I was lucky enough to have the object with me for a while, so my first step was to take as much reference photos as possible and, since I had the chance, I also decided to use photogrammetry. This technique consists of taking 360 pictures of your object so that a software can recreate a 3D version of it. However, I should note that using photogrammetry won’t produce perfect results (see photo below) Also, the software will try to project the pictures on top of the mesh so you will also have a nice reference for the textures! this will be really helpful to double-check the position and size of the landmark that your object has, like, for example, the Remington logo.

As you can see the mesh that comes from the scan is really rough, but it is still a great reference for the volume of such complex object! The next step was to block out all the pieces, there were a lot of them, 978 to be accurate. So before I took care of topology I made sure that I had a rough mesh in place for each piece, it was quite a long and sometimes tedious process , especially for small pieces that were instanced all over the object, like the bolts.

Once all the pieces were roughly modeled I started making proper topology for each one of them, some of the pieces were fairly complex, but the good thing is that the more you do it, the more you get good at it!

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The modeling of the other props was way easier, for the briefcase, the pipe and the book I had a sculpting pass in Zbrush. Since these objects are quite simple, make sure to have a nice sculpting pass that will make them more believable (maybe natural would be a better word than believable) and less CG.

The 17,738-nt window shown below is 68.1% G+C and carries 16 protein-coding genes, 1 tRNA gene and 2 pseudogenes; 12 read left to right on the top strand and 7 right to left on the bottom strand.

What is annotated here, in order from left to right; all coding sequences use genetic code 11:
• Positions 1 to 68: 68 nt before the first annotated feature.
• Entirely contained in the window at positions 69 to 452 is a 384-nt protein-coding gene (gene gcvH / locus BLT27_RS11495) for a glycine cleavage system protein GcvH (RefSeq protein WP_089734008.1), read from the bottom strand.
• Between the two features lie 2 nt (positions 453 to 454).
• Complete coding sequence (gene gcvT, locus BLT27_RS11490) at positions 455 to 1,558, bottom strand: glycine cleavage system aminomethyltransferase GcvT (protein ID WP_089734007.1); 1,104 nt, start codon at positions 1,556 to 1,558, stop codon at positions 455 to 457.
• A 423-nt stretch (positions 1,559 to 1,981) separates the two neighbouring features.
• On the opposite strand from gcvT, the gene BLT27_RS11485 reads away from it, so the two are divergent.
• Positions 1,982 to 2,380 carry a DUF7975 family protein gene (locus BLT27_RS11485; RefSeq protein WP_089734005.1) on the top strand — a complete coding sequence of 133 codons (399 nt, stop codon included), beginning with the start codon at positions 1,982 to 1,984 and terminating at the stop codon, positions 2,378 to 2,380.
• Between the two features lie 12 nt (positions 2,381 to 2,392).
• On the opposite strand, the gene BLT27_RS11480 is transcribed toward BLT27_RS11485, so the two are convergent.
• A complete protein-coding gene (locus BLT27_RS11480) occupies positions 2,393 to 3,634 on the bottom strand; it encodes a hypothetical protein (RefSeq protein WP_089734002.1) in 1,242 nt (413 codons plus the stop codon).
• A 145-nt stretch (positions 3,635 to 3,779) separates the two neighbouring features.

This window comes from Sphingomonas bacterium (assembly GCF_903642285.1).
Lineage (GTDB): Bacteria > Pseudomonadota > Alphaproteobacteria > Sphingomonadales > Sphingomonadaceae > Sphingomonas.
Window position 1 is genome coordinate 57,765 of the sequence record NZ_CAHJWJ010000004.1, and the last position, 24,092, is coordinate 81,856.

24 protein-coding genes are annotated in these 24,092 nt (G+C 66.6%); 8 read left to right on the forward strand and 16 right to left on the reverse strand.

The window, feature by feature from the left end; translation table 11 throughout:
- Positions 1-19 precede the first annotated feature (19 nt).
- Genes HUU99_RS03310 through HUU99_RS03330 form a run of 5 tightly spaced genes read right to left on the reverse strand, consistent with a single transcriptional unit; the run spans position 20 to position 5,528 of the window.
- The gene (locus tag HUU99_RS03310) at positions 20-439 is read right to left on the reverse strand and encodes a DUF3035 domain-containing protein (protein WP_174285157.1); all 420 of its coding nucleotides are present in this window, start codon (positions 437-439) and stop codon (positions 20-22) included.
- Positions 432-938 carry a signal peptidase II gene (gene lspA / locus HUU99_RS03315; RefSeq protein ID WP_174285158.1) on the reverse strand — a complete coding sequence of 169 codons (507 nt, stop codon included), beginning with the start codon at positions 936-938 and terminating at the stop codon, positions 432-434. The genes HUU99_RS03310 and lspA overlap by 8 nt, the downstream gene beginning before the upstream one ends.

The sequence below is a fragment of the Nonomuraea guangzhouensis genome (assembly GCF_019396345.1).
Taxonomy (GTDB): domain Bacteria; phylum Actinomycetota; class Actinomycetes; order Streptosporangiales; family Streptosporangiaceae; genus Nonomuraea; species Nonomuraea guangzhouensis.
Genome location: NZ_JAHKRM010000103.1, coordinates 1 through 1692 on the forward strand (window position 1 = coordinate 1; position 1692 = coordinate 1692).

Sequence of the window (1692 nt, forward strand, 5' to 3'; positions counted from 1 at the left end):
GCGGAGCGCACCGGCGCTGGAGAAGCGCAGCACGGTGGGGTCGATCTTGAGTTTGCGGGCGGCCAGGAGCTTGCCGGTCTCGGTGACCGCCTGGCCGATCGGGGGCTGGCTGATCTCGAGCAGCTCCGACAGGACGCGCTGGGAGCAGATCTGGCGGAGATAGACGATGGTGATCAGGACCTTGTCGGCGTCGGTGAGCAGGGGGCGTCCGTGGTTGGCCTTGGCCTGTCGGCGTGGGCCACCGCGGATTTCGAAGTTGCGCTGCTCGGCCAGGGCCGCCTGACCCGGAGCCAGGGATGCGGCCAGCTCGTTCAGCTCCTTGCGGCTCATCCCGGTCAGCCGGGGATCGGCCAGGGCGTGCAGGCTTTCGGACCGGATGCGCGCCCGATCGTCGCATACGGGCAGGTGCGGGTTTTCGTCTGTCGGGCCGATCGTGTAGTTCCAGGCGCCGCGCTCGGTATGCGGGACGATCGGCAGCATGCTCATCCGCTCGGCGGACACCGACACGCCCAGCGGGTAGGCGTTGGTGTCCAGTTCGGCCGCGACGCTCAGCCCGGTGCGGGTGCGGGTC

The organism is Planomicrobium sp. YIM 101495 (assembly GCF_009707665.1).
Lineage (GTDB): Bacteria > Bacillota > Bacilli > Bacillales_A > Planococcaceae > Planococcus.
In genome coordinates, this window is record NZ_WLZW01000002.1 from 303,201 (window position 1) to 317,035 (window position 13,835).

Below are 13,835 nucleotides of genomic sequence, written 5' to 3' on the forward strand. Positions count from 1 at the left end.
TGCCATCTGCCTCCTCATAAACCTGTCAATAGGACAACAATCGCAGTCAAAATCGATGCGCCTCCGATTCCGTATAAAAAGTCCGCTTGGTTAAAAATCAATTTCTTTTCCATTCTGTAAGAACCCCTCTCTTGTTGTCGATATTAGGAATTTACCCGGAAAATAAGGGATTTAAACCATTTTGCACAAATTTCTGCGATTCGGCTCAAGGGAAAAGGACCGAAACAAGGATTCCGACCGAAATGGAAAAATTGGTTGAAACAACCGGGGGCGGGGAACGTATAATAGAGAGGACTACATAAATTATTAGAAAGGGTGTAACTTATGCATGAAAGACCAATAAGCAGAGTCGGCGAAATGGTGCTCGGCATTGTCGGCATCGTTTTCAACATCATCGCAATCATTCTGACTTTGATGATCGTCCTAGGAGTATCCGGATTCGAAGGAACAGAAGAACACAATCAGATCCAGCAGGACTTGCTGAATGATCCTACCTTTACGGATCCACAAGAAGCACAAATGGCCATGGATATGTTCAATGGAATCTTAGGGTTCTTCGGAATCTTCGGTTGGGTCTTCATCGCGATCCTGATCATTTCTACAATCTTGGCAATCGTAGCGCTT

Once I was done with the model I started doing 2 things: the first one was UVing and I will talk about it in a bit, the second one was to gather my references and start picking tileable textures that I would have used later on. I am trying to build a texture library to have a pool of good tileable textures for a future project. From the pictures I also pulled out some black and white mask to use as stencil while I was painting in Mari.

For the logos and graphics I just vectorized them in Adobe illustrator, nice thing of vectors is that they are not Pixel based and this means that whatever vector you have, you can save it at the resolution you prefer. For the Remington logo I created a 5k stencil, it’s more than I needed but this made landmarks look really nice, clean and sharp.

Texturing was my main focus, I really wanted to capture what made those objects alive, their essence, and transferred it into my renders. One step that played a huge role in achieving accurate textures is UVing. It’s a bit of a tedious process, but spend some time on it and it will save you tons of time once you actually start to texture. In my case I kept all the material separate in different UV tile. The big advantage of doing such thing is that later on in your painting software it will be much more easy to select each material individually and work on it. Having different material on different tiles will also help you a lot when you start to build your shader.